Facilities that employ HCP should provide vaccine to workers by using approaches that have been demonstrated to be effective in increasing vaccination coverage. Health care administrators should consider the level of vaccination coverage among HCP to be one measure of a patient safety quality program and obtain signed declinations from personnel who decline influenza vaccination for reasons other than medical contraindications. Influenza vaccination rates among HCP within facilities should be regularly measured and reported, and ward-, unit-, and specialty-specific coverage rates should be provided to staff and administration). Studies have demonstrated that organized campaigns can attain higher rates of vaccination among HCP with moderate effort and using strategies that increase vaccine acceptance.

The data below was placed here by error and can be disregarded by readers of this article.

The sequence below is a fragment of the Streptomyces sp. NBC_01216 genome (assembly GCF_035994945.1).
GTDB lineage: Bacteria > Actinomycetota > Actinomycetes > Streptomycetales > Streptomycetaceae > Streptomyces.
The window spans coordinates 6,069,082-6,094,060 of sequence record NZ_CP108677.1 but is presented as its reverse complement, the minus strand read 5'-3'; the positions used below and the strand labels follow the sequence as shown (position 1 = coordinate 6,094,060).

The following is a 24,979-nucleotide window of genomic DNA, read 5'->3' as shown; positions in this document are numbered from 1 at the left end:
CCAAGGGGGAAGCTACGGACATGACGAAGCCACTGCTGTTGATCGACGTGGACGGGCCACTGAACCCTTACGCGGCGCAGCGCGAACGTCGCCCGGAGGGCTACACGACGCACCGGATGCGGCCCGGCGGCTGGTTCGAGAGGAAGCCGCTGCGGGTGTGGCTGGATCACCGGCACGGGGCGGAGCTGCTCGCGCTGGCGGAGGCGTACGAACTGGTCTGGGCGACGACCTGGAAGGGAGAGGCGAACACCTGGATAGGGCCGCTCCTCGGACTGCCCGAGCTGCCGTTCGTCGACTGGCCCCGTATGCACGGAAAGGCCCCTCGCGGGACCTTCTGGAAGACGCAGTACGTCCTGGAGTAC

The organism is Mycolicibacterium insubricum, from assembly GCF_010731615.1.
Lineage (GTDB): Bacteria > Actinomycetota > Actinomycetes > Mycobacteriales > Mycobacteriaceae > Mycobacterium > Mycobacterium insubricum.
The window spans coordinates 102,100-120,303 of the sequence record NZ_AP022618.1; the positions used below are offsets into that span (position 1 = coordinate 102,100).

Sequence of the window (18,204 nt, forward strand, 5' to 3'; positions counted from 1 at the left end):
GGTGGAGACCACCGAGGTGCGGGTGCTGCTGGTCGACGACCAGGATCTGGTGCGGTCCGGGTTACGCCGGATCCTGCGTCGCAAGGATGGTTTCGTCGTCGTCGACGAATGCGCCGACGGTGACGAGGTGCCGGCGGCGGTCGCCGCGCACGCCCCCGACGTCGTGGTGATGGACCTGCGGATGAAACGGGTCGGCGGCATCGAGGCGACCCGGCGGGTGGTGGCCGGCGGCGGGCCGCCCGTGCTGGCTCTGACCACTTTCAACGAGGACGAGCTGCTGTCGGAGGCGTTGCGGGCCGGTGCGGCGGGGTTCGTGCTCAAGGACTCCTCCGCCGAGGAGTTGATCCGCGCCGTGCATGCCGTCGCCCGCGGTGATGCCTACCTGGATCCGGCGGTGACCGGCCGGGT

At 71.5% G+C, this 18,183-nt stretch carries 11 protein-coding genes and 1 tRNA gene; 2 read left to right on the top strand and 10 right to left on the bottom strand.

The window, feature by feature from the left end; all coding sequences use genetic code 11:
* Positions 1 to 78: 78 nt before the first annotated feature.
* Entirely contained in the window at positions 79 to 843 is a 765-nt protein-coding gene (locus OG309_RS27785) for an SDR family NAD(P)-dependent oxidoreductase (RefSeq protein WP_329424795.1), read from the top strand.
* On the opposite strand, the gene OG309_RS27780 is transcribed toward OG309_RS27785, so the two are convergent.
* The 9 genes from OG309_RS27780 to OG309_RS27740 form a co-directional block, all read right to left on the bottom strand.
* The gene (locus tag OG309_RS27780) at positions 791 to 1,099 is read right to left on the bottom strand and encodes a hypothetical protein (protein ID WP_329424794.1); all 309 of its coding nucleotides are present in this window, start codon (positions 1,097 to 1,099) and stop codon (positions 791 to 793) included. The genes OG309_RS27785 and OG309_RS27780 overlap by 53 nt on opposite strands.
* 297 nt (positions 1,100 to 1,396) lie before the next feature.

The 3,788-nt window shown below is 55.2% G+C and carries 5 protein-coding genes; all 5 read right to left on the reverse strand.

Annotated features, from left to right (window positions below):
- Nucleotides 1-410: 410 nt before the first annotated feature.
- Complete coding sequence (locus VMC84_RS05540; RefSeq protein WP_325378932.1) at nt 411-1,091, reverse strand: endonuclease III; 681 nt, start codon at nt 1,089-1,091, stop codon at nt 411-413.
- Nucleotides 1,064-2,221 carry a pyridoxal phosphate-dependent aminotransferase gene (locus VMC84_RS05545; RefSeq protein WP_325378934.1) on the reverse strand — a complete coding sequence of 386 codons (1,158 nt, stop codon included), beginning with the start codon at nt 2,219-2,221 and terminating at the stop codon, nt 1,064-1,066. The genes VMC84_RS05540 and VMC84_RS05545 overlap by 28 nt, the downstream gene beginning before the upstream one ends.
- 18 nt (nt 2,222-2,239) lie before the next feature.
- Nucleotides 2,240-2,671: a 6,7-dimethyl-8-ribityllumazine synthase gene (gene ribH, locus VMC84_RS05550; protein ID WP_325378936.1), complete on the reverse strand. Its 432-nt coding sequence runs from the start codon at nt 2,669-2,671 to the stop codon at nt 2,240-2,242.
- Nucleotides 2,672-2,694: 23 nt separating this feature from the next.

Efforts to increase vaccination coverage among HCP are supported by various national accrediting and professional organizations and in certain states by statute. The Joint Commission has approved an infection control standard that requires accredited organizations to offer influenza vaccinations to staff, including volunteers and licensed independent practitioners with close patient contact. The standard became an accreditation requirement beginning Jan. 1, 2007. In addition, the Infectious Diseases Society of America recently recommended mandatory vaccination for HCP, with a provision for declination of vaccination based on religious or medical reasons. Fifteen states have regulations regarding vaccination of HCP in long-term care facilities, three states require that health care facilities offer influenza vaccination to HCP, and three states require that HCP either receive influenza vaccination or indicate a religious, medical, or philosophical reason for not being vaccinated.